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Benjamin Franklin said, “If you want to be remembered after you’re dead, write something worth reading, or do something worth writing about.” Are you currently doing something worth writing about? Marcus Aurelius Antoninus said, “The true worth of a man is to be measured by the objects he pursues.” What object will we pursue this day—a paycheck, a win, a pleasure, an accolade, or a pat on the back? Perhaps all of these and others. But isn’t there something more exciting, more important, more significant, and more permanent?
Yes, we can pursue a soul today! In Jesus’ view, one of the most important pursuits in the world is a soul (Mark 8:36).
The word gospel begins with “go.” It ends with “el,” which could stand for “everlasting life” (cf. John 3:16). What stands between the “go” and the “el”? “SP”. What stands between a sinner and heaven? Some Person. Will you be that person?
If so, you will be one of God’s “stars.” Daniel wrote, “And they that be wise shall shine as the brightness of the firmament; and they that turn many to righteousness as the stars for ever and ever” (Daniel 12:3).
If so, you will be counted a wise man (Proverbs 11:30).
If so, you will be like Jesus (Luke 19:10), for Jesus loved to tell the story. Study His life and follow His footsteps as He traveled throughout all Galilee, “teaching in their synagogues, and preaching the gospel of the kingdom” (Matthew 4:23). According to Josephus, a first century Jewish historian, at the time that Christ lived on the earth, there were about 240 villages in Galilee, so reaching every location there was no small undertaking. Watch Him cover that same territory a second time (Luke 8:1). Read again as He made a third journey throughout all Galilee (Matthew 9:35).1
If so, you will bring great joy into someone’s life (Acts 8:39).
If so, you will start a celebration in heaven (Luke 15:4-7).
If so, you will lay up for yourself great treasure in heaven (Matthew 6:19-21). Who is going to receive a warmer welcome in heaven than one who has sent another ahead?
What characteristics are needed to be successful in seizing opportunities to teach strangers?
We must be watchful (John 4:35).
Jesus said, “But blessed are your eyes, for they see: and your ears, for they hear” (Matthew 13:16). Knowledge that there is a God in heaven whose providence is at work on earth makes the Christian’s life exceedingly interesting (Romans 8:28; Esther 4:14). God knows what is going on in the hearts of earthlings (Proverbs 15:11; John 2:25; Hebrews 4:13). “The Lord is in his holy temple, the Lord’s throne is in heaven: his eyes behold, his eyelids try, the children of men” (Psalm 11:4). He can arrange meetings between sinners interested in knowing the truth and Christians interested in teaching it. God brought Onesimus and Paul together (Philemon 1:15). God brought Philip and Candace’s treasurer together (Acts 8:26, Acts 8:30).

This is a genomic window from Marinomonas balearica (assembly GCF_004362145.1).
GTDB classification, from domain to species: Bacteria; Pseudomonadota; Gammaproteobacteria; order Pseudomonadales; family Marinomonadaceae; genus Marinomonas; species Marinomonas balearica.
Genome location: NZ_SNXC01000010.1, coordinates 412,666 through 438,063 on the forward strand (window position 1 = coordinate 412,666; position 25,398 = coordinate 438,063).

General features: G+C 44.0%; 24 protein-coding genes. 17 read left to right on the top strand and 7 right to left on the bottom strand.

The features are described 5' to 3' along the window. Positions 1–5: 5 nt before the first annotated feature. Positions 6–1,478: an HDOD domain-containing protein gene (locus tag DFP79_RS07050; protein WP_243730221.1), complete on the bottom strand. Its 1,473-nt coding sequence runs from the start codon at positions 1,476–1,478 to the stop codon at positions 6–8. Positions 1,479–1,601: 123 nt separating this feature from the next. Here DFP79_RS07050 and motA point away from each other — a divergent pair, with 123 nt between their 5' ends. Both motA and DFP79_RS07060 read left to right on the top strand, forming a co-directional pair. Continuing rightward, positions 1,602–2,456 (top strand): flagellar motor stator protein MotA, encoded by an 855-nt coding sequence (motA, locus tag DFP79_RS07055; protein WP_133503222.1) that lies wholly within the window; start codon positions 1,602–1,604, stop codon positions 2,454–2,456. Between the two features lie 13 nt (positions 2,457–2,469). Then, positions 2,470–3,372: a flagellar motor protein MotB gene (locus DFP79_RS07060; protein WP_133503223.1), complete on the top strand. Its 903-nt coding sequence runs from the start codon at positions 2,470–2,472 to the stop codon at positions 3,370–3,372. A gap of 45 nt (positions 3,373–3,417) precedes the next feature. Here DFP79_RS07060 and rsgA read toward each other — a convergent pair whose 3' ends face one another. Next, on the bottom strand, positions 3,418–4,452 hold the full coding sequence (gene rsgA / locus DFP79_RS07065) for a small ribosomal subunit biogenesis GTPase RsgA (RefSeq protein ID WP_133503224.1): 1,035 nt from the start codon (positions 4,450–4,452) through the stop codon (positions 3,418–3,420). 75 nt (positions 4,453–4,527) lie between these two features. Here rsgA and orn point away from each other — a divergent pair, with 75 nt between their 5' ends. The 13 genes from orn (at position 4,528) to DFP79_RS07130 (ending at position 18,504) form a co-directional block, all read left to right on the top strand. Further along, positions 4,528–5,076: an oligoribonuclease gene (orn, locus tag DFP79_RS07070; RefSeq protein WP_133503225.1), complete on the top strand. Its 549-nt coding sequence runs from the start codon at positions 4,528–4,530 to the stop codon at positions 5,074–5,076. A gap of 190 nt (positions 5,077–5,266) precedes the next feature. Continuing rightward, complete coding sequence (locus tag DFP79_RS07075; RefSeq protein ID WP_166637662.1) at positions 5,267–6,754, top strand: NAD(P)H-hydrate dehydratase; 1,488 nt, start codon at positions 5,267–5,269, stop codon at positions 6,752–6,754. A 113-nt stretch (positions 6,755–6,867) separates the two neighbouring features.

Expectant might be a better word than watchful. If we pray at the beginning of the day for God to give us an opportunity to teach someone the gospel, we should expect an answer to that prayer. Jesus said, “And all things, whatsoever ye shall ask in prayer, believing, ye shall receive” (Matthew 21:22). Yet if we do not have our spiritual eyes open, we might miss the answer to prayer. An English proverb says, “Some men go through a forest and see no firewood.” Like this, some Christians go through the day and see no prospects. They might let the person God arranged for them to meet pass by without even giving him or her a glance or greeting. A management axiom illustrates this point:
To look is one thing.
To see what you look at is another.
To understand what you see is a third.
To learn from what you understand is something else.
But to act on what you learn is all that really matters.2
We must be flexible.
Most of us have full schedules—agendas, to-do lists, and appointments. Many of our opportunities to teach others will come at inopportune times. We have to be flexible enough to say whenever possible, “This is my priority right now. I’ll make time for this conversation, study, and soul.” One man said, “I have a sign on my mirror that I see every morning when I first wake up. It reads, ‘What have you got going today, God? I’d like to be a part of it. Thanks for loving me.’”3
Philip closed down a successful gospel meeting to go teach one man from Ethiopia (Acts 8:12, Acts 8:26-27). The Samaritan in Jesus’ parable delayed his trip to help a man in need (Luke 10:33-35). This Samaritan stopped to help, and dirtied his hands by dressing the man’s wounds. He put the man on his own beast, which meant that he had to walk. He took him to an inn, stayed the night, and left money to care for him in the days to come. He was flexible; he was unselfish (Matthew 16:24; Galatians 2:20).
For contrast, consider the priest and the Levite. The robbed man would have died just as much from their neglect as from the robber’s wounds. They were not flexible. They did not want to get involved. Perhaps they had good excuses.
“If I touch a dead man, I will be unclean and can’t lead in worship.”
“I left late and I’m in a big hurry.”
“There are important matters which require my immediate attention.”
“My family is expecting me home soon.”
“There is nothing I can do; he’ll probably die anyway.”
We might call these characters the passing priest, the looking Levite, and the sympathizing Samaritan. Which do we want to be?
1 Roger Campbell, THE REMINDER (a blog) for September 27, 2009.